industrial revolution; coalmining; industrial relations; community; disability; class; welfare; work; Coal mining; Friendly society; North East England; Poor relief; Victorian era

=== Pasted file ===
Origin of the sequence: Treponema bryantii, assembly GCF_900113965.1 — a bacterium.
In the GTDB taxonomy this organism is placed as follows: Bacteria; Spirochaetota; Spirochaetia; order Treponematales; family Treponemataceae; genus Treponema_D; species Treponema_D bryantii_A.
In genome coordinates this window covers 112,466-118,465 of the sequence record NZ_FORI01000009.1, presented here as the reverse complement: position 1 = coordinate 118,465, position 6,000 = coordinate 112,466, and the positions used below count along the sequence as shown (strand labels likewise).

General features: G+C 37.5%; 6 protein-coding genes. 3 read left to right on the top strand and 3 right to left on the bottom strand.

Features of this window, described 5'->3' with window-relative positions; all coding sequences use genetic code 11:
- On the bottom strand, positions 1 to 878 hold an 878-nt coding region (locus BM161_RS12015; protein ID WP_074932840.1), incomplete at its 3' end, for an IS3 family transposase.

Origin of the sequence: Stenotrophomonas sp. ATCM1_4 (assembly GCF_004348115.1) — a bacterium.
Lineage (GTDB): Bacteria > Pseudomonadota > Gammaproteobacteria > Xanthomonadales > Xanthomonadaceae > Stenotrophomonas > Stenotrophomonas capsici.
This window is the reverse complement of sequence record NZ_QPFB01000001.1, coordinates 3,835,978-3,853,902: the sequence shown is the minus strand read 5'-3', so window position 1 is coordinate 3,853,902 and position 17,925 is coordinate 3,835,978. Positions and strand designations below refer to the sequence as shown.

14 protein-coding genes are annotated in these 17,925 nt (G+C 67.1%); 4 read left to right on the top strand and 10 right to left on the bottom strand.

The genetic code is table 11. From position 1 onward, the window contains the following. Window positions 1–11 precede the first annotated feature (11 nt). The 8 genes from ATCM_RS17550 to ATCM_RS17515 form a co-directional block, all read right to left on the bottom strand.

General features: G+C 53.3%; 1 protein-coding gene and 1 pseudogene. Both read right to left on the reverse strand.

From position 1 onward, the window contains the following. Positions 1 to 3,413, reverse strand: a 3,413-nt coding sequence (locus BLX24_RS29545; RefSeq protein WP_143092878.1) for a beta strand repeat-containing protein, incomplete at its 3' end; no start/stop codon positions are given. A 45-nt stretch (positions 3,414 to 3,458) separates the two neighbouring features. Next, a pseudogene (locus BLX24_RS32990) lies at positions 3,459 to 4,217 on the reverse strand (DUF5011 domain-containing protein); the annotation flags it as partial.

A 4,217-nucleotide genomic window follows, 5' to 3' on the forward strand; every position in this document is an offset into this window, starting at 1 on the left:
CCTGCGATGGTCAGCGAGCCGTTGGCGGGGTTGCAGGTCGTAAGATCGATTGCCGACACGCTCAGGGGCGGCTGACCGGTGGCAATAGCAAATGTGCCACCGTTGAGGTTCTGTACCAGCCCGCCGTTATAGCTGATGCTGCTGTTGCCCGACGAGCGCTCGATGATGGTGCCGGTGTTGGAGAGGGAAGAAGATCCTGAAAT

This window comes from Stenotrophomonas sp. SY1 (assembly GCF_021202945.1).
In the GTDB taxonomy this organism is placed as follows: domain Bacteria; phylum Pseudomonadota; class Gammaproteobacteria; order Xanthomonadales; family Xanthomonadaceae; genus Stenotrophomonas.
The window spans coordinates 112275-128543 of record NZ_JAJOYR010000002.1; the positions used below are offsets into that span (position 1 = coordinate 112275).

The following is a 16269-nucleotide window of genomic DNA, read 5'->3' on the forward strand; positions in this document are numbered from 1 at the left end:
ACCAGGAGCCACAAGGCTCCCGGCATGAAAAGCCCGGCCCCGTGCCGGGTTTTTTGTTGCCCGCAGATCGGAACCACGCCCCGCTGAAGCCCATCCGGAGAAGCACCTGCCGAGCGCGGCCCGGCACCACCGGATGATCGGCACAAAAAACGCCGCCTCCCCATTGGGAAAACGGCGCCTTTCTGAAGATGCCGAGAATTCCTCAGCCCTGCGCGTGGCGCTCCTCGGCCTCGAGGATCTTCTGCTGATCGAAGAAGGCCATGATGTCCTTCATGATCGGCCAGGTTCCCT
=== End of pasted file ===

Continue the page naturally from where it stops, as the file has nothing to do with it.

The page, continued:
The Industrial Revolution produced injury, illness and disablement on a large scale and nowhere was this more visible than in coalmining. Disability in the Industrial Revolution sheds new light on the human cost of industrialisation by examining the lives and experiences of those disabled in a sector that was vital to Britain’s economic growth. Although it is often assumed that industrialisation led to increasing marginalisation of people with impairments, disabled mineworkers were expected to return to work wherever possible, and new medical services developed to assist in this endeavour. Using a rich and innovative mix of sources ranging from official reports to autobiographies, this book examines disability and its consequences in the coalfields of Scotland, north east England and south Wales. It explores how working conditions, the organisation of labour, and employer attitudes affected the ability of impaired miners to find employment, and charts the multifaceted responses to disablement, ranging from health and safety regulations to welfare programmes. Recognising that experiences of disability extended beyond the world of work, the book discusses the family, community and cultural lives of disabled mineworkers. It shows how disability played an important role in industrial relations and shaped class identity. In the process, it presents a new history of disability and the Industrial Revolution, one that shows how disabled people contributed to Britain’s industrial development, and demonstrates how concerns about disability shaped responses to industrialisation.